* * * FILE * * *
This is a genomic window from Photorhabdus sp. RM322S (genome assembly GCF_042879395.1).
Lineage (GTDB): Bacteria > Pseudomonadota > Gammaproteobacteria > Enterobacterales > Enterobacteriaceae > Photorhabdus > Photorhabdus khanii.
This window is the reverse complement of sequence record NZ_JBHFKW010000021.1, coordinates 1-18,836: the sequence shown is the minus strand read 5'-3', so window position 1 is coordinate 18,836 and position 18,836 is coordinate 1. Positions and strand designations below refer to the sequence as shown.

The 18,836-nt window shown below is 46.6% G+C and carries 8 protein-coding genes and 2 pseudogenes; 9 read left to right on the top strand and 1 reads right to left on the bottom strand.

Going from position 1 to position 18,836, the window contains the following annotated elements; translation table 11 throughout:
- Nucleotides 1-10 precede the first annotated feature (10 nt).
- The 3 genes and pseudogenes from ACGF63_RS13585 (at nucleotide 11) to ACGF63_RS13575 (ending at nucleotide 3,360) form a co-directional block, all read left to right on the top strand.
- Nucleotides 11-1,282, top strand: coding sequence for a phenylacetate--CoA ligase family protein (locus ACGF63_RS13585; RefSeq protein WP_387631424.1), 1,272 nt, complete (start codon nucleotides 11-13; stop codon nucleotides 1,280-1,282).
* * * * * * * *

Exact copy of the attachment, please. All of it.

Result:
This is a genomic window from Photorhabdus sp. RM322S (genome assembly GCF_042879395.1).
Lineage (GTDB): Bacteria > Pseudomonadota > Gammaproteobacteria > Enterobacterales > Enterobacteriaceae > Photorhabdus > Photorhabdus khanii.
This window is the reverse complement of sequence record NZ_JBHFKW010000021.1, coordinates 1-18,836: the sequence shown is the minus strand read 5'-3', so window position 1 is coordinate 18,836 and position 18,836 is coordinate 1. Positions and strand designations below refer to the sequence as shown.

The 18,836-nt window shown below is 46.6% G+C and carries 8 protein-coding genes and 2 pseudogenes; 9 read left to right on the top strand and 1 reads right to left on the bottom strand.

Going from position 1 to position 18,836, the window contains the following annotated elements; translation table 11 throughout:
- Nucleotides 1-10 precede the first annotated feature (10 nt).
- The 3 genes and pseudogenes from ACGF63_RS13585 (at nucleotide 11) to ACGF63_RS13575 (ending at nucleotide 3,360) form a co-directional block, all read left to right on the top strand.
- Nucleotides 11-1,282, top strand: coding sequence for a phenylacetate--CoA ligase family protein (locus ACGF63_RS13585; RefSeq protein WP_387631424.1), 1,272 nt, complete (start codon nucleotides 11-13; stop codon nucleotides 1,280-1,282).